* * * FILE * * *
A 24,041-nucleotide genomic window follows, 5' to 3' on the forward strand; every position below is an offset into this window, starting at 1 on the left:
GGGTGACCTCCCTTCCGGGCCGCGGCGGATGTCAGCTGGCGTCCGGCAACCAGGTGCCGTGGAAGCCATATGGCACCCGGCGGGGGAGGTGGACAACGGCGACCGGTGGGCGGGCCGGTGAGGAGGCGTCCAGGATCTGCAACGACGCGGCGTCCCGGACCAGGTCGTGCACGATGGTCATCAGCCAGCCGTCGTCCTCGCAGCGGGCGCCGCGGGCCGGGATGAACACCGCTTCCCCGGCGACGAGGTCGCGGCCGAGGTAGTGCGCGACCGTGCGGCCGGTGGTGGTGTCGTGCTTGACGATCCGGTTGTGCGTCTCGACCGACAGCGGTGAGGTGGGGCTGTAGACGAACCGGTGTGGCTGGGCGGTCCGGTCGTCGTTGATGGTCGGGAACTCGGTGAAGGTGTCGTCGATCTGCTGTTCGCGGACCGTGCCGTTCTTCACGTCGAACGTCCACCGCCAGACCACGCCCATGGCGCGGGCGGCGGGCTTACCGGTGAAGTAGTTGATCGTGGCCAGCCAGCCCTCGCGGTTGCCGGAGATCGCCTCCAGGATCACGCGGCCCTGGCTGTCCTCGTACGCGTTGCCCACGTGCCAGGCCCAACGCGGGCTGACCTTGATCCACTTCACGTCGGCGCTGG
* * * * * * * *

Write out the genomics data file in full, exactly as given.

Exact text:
A 24,041-nucleotide genomic window follows, 5' to 3' on the forward strand; every position below is an offset into this window, starting at 1 on the left:
GGGTGACCTCCCTTCCGGGCCGCGGCGGATGTCAGCTGGCGTCCGGCAACCAGGTGCCGTGGAAGCCATATGGCACCCGGCGGGGGAGGTGGACAACGGCGACCGGTGGGCGGGCCGGTGAGGAGGCGTCCAGGATCTGCAACGACGCGGCGTCCCGGACCAGGTCGTGCACGATGGTCATCAGCCAGCCGTCGTCCTCGCAGCGGGCGCCGCGGGCCGGGATGAACACCGCTTCCCCGGCGACGAGGTCGCGGCCGAGGTAGTGCGCGACCGTGCGGCCGGTGGTGGTGTCGTGCTTGACGATCCGGTTGTGCGTCTCGACCGACAGCGGTGAGGTGGGGCTGTAGACGAACCGGTGTGGCTGGGCGGTCCGGTCGTCGTTGATGGTCGGGAACTCGGTGAAGGTGTCGTCGATCTGCTGTTCGCGGACCGTGCCGTTCTTCACGTCGAACGTCCACCGCCAGACCACGCCCATGGCGCGGGCGGCGGGCTTACCGGTGAAGTAGTTGATCGTGGCCAGCCAGCCCTCGCGGTTGCCGGAGATCGCCTCCAGGATCACGCGGCCCTGGCTGTCCTCGTACGCGTTGCCCACGTGCCAGGCCCAACGCGGGCTGACCTTGATCCACTTCACGTCGGCGCTGG